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Current time:0:00Total duration:11:30

Video transcript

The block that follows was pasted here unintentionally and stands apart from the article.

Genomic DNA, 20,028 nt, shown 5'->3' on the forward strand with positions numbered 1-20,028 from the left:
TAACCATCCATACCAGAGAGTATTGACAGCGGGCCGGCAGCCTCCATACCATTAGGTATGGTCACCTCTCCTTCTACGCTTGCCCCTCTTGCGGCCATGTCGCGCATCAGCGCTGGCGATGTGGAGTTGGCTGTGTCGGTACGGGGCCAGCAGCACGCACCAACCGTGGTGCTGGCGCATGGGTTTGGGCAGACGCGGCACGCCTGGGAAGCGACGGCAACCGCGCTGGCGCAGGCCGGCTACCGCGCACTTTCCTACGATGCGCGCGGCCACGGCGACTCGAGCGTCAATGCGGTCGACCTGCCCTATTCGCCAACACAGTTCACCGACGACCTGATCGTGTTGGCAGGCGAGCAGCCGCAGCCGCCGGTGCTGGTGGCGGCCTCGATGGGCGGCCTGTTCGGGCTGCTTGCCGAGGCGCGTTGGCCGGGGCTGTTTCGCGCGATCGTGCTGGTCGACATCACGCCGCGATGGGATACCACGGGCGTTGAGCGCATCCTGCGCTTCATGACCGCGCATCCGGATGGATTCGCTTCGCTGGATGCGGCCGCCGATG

when you sing a song into a mic it converts the changes in the air pressure into changes in electric current now if you attach this to a speaker then it converts these changes in the current back to sound but you will probably hear nothing and the reason for that is because this current produced by the microphone is very tiny causing extremely tiny vibrations and as a result you will hear nothing but if you could somehow increase the strength of the current over here and keep the pattern exactly the same and now since the current has increased the speaker will vibrate very nicely and since the pattern is exactly the same you'll pretty much hear his voice and his song so in order to make this thing successfully work we need a device in between that increases the strength of the current but at the same time keeps the pattern exactly the same such devices which do that are called amplifiers and usually these amplifiers are found inside the speaker's themselves now earlier amplifiers were big and bulky which made our speakers our devices big and bulky so in order to build let's say a pocket radio or maybe to build headphones we need to make tiny amplifiers and it was this trio Shockley Brattain and Bardeen working at Bell Labs realized the key to building a very tiny amplifier was using doped semiconductors and after a lot of research and experiments they finally rented the first semiconductor amplifier in around 1947 1948 so let's find out what they did their idea was to use an n-type semiconductor with a lot of electrons and sandwich in between a p-type semiconductor with very few holes like this or or another thing that you could do is take a p-type semiconductor with a lot of holes and sandwich in between an n-type semiconductor with very few electrons they call it the transistor the transistor and we'll see the reason behind this name in the future videos but since this material has n over here then it has a P and it has an N type again we call this as the NPN transistor and similarly if you look at this one you have P this is the p-type then the n-type then again the p-type we call this is the PNP transistor and the key to working of this is that this middle region that is this that's the key actually this middle region that we have the p-type here and the n-type here it's your satisfy two conditions one it has to be very thin and we'll see why in a minute it has to be very thin and two it has to be very lightly doped very lightly doped as you can see the doping here is much smaller than what you have over here same thing over here we'll see now that under such circumstances these things will act like an amplifier so we can look at either the NPN or the PNP let's let's look at NPN and see how it can act as an amplifier so here is our NPN transistor let's begin by attaching a power supply across its ends so let's put some metallic contacts and let's say we attach the positive of the power supply here let's say about five words so plus five world and the negative which is usually the ground we're gonna connect that over here this is the ground and by the way I'm not showing the power supply if it was a real circuit a practical circuit would be like this you would have a positive of the power supply here the negative the power supply right over there and that would be connected over here but I'm just ignoring this part of the circuit it's there of course but I'm ignoring that so we can focus more on the transistor action so what do you think is going to happen just pause the video and think about this well since we have a positive over here we might expect the electrons to get pulled out like this and you might have a current over here electrons flowing like this but in order for that to happen the electrons must continuously flow from this region into this region as well right we need electron flow everywhere but can the electrons from this region whoa into this region the answer is no the reason is remember that at every PN Junction there is a depletion region which acts like a barrier for the flow of majority charge carriers the electrons are the majority over here they really like to flow from here to here due to diffusion but the barrier prevents them and as a result since these electrons can flow from here to here due to the barrier these electrons can't get pulled across and there will be no current in the circuit and regardless of what voltage you put even if you put a ten volts or a fifteen volts over here you can't really don't expect any current so it'll be nothing now if you really want the current you know what we could do you could attach another terminal over here you could attach another terminal and put another circuit over here say we apply a positive to this a pause again I'm not gonna draw the entire circuit I'm just gonna draw the positive through this let's say we put about a positive point seven world over here and we'll see in a while I am choosing points on an old what do you think is going to happen I can pause the video and think about this well now if you look carefully notice the P is connected to more positive than this n this n is grounded and as a result for forward biasing this Junction so if you take this this Junction is being forward biased and similarly if you look at this Junction notice the N is connected to more positive than P and as a result this is reverse biased this is reverse biased and now remember that in a when a PN Junction is reverse biased it doesn't allow the flow of majority charge carriers and so these electrons and holes can't flow across but this Junction is forward biased under forward bias the majority charge carriers can flow across they can't diffuse into each other and guess what if you remember for silicon if you hit point seven volt that's when the depletion region vanishes and as a result these electrons and holes can now easily diffuse into each other so let me show that so these electrons will start diffusing into the P and of course these holes who also diffuse over here but I'm going to neglect the holes because they're a very tiny number anyway now the question is what's going to happen to these electrons and now we're reaching the climax of the transistor action alright notice that these electrons can either be pulled out from here because of the positive or they can be pulled out from here because of the positive here what's going to happen well remember that whenever we have a forward bias PN Junction in order for those electrons to get pulled out they have to undergo recombination we have spoken a lot about this in previous videos so if you need more clarity it would be great to watch that but anyways in order for the electrons to get pulled out they have to undergo recombination and the recombination chances over here in the transistor is very very small for two reasons one is because this P region is very lightly doped so there are a small number of holes to begin with and as a result the recombination chances are small but the second reason is that this is very thin and as a result most of the electrons that get injected over here will find themselves already at this end and as a result they can now be posed by this voltage you can also think of it this way you see when they are reaching this this Junction because it is reverse biased remember a reverse bias doesn't allow a majority charge carriers to flow through but they accelerate my knowledge charge carriers right and these electrons in the P region are the minority charge carriers so because of the electric field they get accelerated and they get collected over here and then this they can you know flow through the terminal over here so what's happening over here is that most of the electrons which get injected will just come out from here and only a fraction of them will get recombined and as a result they get pulled out from here so if you were to put some numbers if you were to put some numbers we could say about a hundred electrons are being injected for a second hundred electrons are injected for a second and maybe due to recombination your electron is being pulled out from this terminal so one electron per second and as a result about ninety nine electrons get pulled out from here ninety nine electrons get pulled out from here which means the in this wire is about 99 times the current in this wire and you may be like whoa what's the big deal well the big deal is let's think of it this way you see in order to pull one electron from here when we try to pull one electron from here about 99 electrons gets pulled out from here right that's the way we can think about this well I imagine if we increase this voltage and try to pull more electrons from here let's say I've tried to pull two electrons from here what will happen well we have the statistics here we've seen that almost out of 100 one gets pulled out so in order to remove to about 200 will get injected they have to get injected right you're increasing the forward biased voltage more will get injected about 200 get injected to comes out from here that means 199 would 198 will get collected over here that means notice when you double this this also has doubled and if this were a triple this would be triple if this were to half this would be half and so on in other words if the current in this wire fluctuates the current in this wire would fluctuate in exactly the same manner however the current over here will always be 99 times more than the current over here in other words this is this the current in this while is the amplified version of the current in this wire and it's exactly what we needed and so if you want to use this to amplify your sound then you can connect your microphone wire over here now the microphone will be the one that will provide the voltage over here needed to forward bias this Junction and the voltage provided by the microphone will depend upon this sound if your sound is very loud this voltage will be high if the sound is very low like you're whispering the voltage will be very low over here of course the engineers will make sure that the voltage over here will never go below point seven world and all of that stuff but don't worry this voltage will fluctuate pretty much depending upon your sound and as a result the current in this wire will also fluctuate depending on your sound now guess what the current in this wire will fluctuate in this exactly the same manner as the current fluctuates over here that's what we saw but it is 99 times more so it's amplified so if you feed this now to a speaker then in the speaker the sound generated will be much louder than the sound that you're producing over here but the pattern of that sound will be exactly the same because the fluctuations are exactly the same which you mean that sound will be exactly like your voice but will be much louder and that's how a transistor can be used as an amplifier